THE FISHING REPORT
Be mindful of dealing with heat while fishing
Published: Thursday, August 15, 2013 at 11:43 a.m.
Last Modified: Thursday, August 15, 2013 at 11:43 a.m.
It happened Sunday not far from the Georgia/Florida border on a pretty, bright day deep in a rainy summer.
On this day, no rain even threatened. The threat came from a hot weather foe known to the older generation of Florida residents as “the bear.”
Old friend Larry Lucas had driven to Gainesville at my invitation to fish a day … the first time we’d had a chance to fish together in years. We were eager to get after the stout fish that live in the Bienville Plantation’s private pits near White Springs. A lifelong angler who grew up catching bass in the Gainesville area, Larry has, over recent years, concentrated on the salty inshore waters near Daytona Beach. He relished the prospect of battling largemouths again.
We arrived at the Lake 14 boat ramp later than would have been ideal, making our first casts a couple of hours after sunrise. As usual, the Bienville fishing was good. We cast, cranked and flipped out around 20 largemouths; and Larry was really digging it.
Early in the afternoon, he mentioned that his voice sounded strange to him … like he was “in a barrel.”
It was really hot and still, but the bites kept coming and we kept casting. An hour later, he said he was having a little trouble breathing. And that’s when I got it, this could be serious. I immediately idled back to the boat ramp and we walked to the truck. That’s when I first felt lightheaded myself. In front of wide-open vents blowing cold air, I glanced up at the rear view mirror that showed an outside temperature of 98 degrees.
In the vernacular of the old Florida Cracker, my buddy “came a whisker of being bear caught.” And, looking back, I think the beast was right on my heels, too.
We had gone through several bottled waters, but still, the heat had almost had its way with a couple of old fishermen.
I have flirted with the early stages of severe overheating a few times before. Each time I’ve somehow managed to keep it from disabling me altogether. In fact, I guess many of us have tales to tell of heat stroke or narrow escapes from it. Our fishing trip turned out to be a great one, but things might have easily gone the other way. I hope this cautionary tale will keep us all mindful of the bear that lurks in the summer swelter.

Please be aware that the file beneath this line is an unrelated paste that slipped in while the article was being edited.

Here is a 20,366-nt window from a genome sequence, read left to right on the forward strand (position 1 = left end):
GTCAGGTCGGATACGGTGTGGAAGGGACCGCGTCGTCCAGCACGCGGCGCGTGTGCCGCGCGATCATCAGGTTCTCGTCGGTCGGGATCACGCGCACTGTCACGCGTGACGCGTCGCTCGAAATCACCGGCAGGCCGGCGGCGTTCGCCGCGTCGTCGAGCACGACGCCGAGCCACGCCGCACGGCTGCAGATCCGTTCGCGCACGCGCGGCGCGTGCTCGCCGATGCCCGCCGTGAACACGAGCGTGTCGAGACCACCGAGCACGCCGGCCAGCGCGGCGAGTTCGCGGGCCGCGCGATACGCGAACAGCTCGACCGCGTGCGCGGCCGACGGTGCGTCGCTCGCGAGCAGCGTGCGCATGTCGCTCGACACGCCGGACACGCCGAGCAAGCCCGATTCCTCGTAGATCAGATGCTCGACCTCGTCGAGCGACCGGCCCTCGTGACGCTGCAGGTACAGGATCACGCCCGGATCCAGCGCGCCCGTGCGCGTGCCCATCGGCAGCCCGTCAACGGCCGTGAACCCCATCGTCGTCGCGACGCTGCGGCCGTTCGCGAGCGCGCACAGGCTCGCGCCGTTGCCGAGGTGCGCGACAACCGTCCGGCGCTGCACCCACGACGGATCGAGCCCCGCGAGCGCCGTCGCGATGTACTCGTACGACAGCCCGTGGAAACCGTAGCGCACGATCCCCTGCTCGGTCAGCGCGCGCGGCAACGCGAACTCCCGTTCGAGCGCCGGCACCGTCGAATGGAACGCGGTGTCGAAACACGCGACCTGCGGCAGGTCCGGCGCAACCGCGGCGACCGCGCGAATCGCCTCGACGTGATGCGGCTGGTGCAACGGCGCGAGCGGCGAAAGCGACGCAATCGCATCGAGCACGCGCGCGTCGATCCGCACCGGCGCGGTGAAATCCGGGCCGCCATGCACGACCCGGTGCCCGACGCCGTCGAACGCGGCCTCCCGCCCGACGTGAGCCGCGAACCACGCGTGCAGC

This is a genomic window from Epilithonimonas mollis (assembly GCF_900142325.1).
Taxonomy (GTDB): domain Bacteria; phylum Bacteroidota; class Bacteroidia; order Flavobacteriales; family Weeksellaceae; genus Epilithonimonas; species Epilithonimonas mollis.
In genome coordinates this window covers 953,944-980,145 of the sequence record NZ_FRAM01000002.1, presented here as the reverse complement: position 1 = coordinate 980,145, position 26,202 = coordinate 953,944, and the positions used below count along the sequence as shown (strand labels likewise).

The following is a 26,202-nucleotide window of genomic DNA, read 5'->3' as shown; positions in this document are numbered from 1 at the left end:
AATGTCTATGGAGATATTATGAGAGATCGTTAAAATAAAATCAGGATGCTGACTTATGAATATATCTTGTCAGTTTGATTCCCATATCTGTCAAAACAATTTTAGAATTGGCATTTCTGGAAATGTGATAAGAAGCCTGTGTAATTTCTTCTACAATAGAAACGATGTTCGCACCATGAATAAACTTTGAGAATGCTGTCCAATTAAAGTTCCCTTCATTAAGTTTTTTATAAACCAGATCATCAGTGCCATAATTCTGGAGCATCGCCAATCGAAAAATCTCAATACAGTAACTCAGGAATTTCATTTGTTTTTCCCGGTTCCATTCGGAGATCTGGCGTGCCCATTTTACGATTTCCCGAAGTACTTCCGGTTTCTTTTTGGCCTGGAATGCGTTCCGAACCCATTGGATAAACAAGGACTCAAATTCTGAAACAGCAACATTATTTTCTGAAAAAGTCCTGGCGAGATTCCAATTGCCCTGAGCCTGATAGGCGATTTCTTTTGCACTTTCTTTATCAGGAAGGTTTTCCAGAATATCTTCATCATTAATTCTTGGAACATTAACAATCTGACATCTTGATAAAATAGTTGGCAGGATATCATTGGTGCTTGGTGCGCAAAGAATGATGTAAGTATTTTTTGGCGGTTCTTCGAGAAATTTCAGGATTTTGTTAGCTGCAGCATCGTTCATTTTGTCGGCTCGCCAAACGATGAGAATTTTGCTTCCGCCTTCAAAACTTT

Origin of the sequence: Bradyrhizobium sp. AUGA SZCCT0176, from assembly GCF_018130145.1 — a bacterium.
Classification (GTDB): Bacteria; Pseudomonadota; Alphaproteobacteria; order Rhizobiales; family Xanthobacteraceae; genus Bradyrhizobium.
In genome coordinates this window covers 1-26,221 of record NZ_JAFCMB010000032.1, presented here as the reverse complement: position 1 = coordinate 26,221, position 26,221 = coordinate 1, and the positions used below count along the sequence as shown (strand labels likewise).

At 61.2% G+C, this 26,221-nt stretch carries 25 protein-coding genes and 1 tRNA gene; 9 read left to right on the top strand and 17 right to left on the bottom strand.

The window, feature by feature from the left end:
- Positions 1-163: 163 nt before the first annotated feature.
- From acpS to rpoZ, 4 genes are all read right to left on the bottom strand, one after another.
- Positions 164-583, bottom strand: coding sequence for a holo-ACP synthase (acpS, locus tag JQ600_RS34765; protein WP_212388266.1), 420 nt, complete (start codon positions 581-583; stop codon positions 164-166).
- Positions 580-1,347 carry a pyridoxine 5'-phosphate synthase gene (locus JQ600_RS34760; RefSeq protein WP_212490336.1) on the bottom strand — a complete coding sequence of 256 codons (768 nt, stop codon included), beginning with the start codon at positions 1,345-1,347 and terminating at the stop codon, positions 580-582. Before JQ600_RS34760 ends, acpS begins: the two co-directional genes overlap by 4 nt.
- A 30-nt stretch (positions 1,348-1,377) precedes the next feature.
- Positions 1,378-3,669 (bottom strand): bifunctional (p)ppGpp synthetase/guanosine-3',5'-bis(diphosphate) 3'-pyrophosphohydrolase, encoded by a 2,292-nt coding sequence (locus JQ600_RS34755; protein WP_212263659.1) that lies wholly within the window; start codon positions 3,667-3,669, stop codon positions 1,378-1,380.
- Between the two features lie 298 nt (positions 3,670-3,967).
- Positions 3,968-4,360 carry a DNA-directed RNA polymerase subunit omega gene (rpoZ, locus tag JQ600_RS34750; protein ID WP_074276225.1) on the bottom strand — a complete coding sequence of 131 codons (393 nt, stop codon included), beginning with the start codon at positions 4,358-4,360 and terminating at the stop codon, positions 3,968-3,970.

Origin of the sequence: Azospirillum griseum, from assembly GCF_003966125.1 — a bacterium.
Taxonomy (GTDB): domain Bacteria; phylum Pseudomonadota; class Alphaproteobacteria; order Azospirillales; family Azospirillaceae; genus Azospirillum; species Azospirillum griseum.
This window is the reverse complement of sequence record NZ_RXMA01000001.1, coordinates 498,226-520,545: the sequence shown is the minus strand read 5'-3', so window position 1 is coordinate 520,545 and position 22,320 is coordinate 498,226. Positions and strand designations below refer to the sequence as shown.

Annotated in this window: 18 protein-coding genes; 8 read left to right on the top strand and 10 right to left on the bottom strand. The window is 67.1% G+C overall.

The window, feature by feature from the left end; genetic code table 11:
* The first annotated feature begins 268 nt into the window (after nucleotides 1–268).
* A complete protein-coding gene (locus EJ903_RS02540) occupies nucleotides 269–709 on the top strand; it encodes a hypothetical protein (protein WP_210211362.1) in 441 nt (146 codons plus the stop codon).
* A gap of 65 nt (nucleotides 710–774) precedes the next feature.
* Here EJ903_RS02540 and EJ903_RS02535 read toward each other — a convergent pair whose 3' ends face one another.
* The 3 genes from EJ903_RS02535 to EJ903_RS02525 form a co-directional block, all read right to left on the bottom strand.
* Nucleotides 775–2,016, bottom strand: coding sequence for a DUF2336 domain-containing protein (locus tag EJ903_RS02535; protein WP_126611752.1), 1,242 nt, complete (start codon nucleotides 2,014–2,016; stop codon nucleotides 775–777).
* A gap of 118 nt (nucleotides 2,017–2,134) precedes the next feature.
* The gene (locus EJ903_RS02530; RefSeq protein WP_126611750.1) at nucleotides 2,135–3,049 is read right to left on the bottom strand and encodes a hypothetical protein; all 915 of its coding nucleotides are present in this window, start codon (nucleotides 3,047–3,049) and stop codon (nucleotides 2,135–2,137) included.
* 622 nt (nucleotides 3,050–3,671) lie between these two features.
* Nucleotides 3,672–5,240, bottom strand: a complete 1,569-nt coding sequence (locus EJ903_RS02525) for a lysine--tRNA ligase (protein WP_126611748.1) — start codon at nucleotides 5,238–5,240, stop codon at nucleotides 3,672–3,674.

In spite of the heat, our freshly refilled lakes beckon. But with the moon right between its new and full phases, few congregations of bedding bream were found this week. Of course, that’s not to say that no one enjoyed panfishing success.
Last Sunday, Mike and Alicia Bass fished out of Twin Lakes Fish Camp at the Lochloosa end of Cross Creek. Around the Little Lochloosa lily pads, the Cross Creek couple cast live grass shrimp with light tackle to bag 48 big bluegills and shellcrackers. They also hauled in a couple of nice speckled perch and bass. Not bad at all, but a more favorable moon phase this weekend promises to offer better congregations of panfish.
Twin Lakes is again able to rent boats to go to Lochloosa, and their long-dry boat ramp can again be utilized. Camp owners, Jeff and Michelle Septer, report that airboaters have been traversing Cross Creek and also accessing Orange Lake from the Marjorie K. Rawlings Park. These are the first vessels opening trails in the tall vegetation that, hopefully, will later be usable by boats with outboards. It will be really nice to get out onto Orange again.
Saltwater fishing often toughens considerably in August, but this has been a fine year for speckled trout action, and the trout fishing is still pretty good. Nice catches remain standard fare on the deep grass flats from Crystal River to Cedar Key, and even the considerably darker flats north of Cedar Key also continue to produce.
Capt. Brad Riddle’s Saturday party enjoyed a good number of trout bites on the grass flats near Steinhatchee. Alex, Olivia, and Savannah Harris and their dad, Greg bounced jigs with Gulp! shrimp over the bottom to nail around 40 trout. They took the nine best fish back home to Jacksonville.
Gary Simpson, a veteran tournament angler, operates Gary’s Tackle Box at L & S Auto Trim.